Friday, September 07, 2007

lantau peak

I have some new photos to post, but the anal-retentive chronologically-minded person within me says I cannot post the new pictures until I get the old ones sorted. So here goes...

Two weeks ago I took a hike up to Lantau Peak. It was the first time I'd been up there, and it was quite a climb (think never-ending stairs...). And like many other peaks in HK, Lantau Peak has its share of false peaks. If you're not sure what I mean by false peak, let me say that there is nothing worse than pulling yourself up to what you think is the top of a mountain, only to see the actual summit up ahead, with a whole new set of stairs separating you from it. Thankfully, my hiking buddies warned me about these evil false peaks, and I was able to slowly plod to the top of the mountain (incidentally, HK's second tallest!).

Here's a small shrine that we saw nestled in a large boulder along the path. There was a Latin inscription. "Ave Maria... Lantao."
A temporary shelter at the top.
It was a very rudimentary structure, but I'm sure it would be invaluable if you somehow got stranded up there in a storm.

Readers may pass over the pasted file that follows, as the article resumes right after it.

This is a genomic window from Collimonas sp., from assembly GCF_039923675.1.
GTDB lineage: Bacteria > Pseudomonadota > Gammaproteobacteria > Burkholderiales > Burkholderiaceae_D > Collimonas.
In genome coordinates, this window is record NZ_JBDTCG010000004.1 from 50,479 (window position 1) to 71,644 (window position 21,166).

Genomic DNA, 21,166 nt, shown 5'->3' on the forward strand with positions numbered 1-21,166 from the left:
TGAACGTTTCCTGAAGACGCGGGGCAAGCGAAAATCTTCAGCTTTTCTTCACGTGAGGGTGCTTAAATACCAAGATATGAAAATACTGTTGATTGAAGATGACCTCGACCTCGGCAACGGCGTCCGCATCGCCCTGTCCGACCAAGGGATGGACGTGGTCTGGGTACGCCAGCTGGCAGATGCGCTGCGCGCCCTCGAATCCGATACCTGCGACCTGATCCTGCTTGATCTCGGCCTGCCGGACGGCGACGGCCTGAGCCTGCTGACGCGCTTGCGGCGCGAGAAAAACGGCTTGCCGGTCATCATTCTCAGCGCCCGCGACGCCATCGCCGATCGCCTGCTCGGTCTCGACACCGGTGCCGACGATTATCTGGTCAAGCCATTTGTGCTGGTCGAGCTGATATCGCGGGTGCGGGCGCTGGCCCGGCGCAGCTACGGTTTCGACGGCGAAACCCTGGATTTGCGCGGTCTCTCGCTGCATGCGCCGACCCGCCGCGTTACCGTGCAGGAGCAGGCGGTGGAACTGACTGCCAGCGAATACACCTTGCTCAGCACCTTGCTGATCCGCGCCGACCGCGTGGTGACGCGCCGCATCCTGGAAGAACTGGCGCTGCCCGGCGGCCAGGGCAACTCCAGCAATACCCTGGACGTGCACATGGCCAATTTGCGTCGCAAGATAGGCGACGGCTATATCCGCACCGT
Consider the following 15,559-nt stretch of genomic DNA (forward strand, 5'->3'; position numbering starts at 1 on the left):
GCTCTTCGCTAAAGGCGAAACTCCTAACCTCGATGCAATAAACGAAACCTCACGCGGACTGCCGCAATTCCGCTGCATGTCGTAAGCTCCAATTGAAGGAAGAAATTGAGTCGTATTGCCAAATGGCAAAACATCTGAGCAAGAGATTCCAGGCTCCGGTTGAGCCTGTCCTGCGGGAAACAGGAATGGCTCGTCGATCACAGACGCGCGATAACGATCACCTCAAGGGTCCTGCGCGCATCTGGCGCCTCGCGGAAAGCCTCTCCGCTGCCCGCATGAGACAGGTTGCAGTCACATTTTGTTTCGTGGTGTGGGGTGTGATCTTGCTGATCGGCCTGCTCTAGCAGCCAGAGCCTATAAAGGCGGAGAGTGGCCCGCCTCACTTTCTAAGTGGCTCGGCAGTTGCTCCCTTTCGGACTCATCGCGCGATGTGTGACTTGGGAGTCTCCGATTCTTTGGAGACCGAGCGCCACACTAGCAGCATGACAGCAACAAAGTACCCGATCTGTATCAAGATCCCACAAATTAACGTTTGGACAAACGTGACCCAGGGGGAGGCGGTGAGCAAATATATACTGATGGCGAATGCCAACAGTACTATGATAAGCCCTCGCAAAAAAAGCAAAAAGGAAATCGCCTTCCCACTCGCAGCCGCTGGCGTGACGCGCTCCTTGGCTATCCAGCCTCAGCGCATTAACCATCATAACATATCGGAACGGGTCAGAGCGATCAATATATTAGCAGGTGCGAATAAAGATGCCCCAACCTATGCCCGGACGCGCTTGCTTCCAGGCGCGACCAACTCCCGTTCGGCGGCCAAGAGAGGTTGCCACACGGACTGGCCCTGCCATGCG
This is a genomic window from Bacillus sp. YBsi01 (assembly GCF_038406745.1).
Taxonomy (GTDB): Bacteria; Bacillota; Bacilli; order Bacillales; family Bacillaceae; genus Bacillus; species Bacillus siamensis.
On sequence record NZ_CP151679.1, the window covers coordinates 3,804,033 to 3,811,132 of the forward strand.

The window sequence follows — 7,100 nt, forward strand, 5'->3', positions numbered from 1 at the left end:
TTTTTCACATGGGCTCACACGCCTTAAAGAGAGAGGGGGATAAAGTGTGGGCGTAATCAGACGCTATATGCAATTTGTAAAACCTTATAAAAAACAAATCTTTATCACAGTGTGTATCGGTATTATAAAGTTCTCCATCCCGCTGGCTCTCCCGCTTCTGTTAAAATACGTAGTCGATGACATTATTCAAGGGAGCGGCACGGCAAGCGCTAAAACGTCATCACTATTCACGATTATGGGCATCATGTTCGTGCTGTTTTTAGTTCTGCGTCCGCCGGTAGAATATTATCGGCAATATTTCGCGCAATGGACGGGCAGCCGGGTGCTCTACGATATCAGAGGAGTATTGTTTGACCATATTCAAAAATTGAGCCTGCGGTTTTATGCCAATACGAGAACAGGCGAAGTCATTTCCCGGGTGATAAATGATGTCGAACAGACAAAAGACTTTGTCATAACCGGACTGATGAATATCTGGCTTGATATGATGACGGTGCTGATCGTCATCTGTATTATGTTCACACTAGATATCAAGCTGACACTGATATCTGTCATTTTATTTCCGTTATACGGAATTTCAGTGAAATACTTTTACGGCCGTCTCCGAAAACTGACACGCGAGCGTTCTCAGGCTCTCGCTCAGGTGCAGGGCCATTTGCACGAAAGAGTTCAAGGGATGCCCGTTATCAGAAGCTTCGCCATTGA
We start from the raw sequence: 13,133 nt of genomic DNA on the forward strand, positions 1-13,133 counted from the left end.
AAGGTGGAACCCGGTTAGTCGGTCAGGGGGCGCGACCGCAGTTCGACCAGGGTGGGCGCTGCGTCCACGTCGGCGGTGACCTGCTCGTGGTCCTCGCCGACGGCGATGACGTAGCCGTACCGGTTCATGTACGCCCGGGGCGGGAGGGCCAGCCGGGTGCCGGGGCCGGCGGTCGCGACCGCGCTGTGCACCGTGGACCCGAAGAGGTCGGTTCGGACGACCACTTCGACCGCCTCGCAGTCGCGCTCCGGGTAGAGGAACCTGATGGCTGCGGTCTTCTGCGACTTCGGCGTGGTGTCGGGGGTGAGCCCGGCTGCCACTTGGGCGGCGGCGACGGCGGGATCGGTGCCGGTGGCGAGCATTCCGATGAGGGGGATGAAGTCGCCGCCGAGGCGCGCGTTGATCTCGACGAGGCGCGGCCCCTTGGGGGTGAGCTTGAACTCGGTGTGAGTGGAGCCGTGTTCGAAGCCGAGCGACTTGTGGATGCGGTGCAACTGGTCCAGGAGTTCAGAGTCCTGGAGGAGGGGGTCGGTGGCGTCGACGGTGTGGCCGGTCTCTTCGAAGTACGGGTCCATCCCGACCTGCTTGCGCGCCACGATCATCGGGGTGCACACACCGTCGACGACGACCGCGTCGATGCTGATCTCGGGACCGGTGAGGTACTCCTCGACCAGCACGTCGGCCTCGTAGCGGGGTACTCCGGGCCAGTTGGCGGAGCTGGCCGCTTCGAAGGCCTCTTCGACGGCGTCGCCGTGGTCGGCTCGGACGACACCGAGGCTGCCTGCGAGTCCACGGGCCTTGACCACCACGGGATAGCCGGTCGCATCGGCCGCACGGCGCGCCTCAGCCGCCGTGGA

A view of Ngong Ping below.

Here's a view looking down the mountain. It was very steep. I was in some pain for the next week or so after walking down. Sitting down was difficult, and walking down stairs -- nearly impossible!
Another view of the path, with the sea below.

Some wild violets growing in the crevice of a rock.
The path finally brought us to Ngong Ping, where the big bronze Buddha sits. I think it'd been over 10 years since I'd been to see the Buddha. I should check, but I believe it holds some sort of record. Let's see... I'm guessing it's the largest outdoor seated bronze Buddha. In spite of its record-breaking status, I've always thought of it as quite a strange tourist attraction. The fact that I'm not Buddhist probably has something to do with it, but I think the main reason why it seems odd to me is that I can remember it being built. I can understand wanting to see an ancient statue of Buddha, but one that was built in the 90's? No thanks.
Ngong Ping has been built up recently with the introduction of the new cable car, Ngong Ping 360, which is out of commission at the moment because, yes, one of the [empty] cars fell off! Apparently the new (yet old-looking) Ngong Ping Village is quite the tourist trap, and has taken a lot of business away from the little stalls surrounding the Buddha. For that reason, we could find no restaurants or dai pai dongs anywhere, and were forced to satisfy our hunger with cup noodles.
Here's a close up of my cup noodles. I took this picture mainly for future reference -- to remind myself never to eat cup noodles again. But also, check out the fake little crab cake thing... does that face look familiar? Oh yeah, t's the cute little blond cup noodle boy!
More posts to come soon!

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